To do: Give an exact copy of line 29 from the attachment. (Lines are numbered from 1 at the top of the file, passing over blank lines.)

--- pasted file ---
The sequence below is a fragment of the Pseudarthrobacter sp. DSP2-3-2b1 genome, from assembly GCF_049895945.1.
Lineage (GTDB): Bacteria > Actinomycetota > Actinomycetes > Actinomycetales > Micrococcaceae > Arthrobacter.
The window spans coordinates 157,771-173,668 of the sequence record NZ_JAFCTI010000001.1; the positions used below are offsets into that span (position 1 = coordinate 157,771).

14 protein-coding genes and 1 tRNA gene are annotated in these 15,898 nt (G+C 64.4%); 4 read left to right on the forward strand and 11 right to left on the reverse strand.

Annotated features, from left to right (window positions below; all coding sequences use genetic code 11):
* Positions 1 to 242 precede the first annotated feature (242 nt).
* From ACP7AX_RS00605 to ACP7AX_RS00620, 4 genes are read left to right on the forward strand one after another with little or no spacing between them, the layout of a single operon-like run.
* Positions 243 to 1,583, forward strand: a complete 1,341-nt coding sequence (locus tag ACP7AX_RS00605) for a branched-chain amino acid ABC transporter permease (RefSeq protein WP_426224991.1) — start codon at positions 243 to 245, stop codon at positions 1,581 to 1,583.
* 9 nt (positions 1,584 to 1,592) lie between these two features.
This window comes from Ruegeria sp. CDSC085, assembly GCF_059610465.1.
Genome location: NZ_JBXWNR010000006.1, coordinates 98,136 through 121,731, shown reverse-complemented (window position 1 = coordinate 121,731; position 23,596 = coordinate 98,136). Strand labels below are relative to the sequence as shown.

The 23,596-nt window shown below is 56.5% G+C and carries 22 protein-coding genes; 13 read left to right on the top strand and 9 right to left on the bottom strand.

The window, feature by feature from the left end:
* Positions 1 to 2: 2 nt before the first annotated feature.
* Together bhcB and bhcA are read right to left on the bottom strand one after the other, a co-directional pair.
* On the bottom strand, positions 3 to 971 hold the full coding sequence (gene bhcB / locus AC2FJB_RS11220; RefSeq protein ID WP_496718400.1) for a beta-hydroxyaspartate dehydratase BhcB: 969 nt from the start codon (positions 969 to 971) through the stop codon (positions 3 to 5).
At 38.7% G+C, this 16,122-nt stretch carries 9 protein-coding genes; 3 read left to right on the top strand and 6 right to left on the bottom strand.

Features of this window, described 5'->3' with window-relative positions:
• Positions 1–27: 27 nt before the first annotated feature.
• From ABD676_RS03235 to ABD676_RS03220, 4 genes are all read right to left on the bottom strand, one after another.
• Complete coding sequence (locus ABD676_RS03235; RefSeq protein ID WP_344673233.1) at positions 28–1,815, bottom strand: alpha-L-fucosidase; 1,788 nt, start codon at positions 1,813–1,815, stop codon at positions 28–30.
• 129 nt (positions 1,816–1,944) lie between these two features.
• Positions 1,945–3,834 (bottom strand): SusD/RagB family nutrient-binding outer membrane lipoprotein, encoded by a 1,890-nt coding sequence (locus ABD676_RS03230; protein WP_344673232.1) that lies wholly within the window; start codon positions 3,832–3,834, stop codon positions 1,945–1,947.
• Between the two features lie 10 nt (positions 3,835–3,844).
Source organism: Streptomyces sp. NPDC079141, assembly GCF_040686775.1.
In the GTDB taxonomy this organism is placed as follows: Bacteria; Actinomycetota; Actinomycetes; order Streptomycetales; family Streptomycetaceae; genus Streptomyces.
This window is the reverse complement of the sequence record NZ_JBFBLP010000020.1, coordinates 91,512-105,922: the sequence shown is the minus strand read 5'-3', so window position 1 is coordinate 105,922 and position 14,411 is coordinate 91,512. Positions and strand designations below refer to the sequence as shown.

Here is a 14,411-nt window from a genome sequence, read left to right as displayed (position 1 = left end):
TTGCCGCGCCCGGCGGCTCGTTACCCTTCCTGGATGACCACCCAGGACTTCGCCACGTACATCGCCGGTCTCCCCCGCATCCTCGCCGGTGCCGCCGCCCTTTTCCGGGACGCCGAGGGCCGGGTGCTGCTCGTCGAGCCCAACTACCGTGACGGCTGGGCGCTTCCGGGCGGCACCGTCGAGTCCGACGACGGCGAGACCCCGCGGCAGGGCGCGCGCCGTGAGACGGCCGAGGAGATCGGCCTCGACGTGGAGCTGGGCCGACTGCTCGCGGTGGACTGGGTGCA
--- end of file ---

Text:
TTGCCGCGCCCGGCGGCTCGTTACCCTTCCTGGATGACCACCCAGGACTTCGCCACGTACATCGCCGGTCTCCCCCGCATCCTCGCCGGTGCCGCCGCCCTTTTCCGGGACGCCGAGGGCCGGGTGCTGCTCGTCGAGCCCAACTACCGTGACGGCTGGGCGCTTCCGGGCGGCACCGTCGAGTCCGACGACGGCGAGACCCCGCGGCAGGGCGCGCGCCGTGAGACGGCCGAGGAGATCGGCCTCGACGTGGAGCTGGGCCGACTGCTCGCGGTGGACTGGGTGCA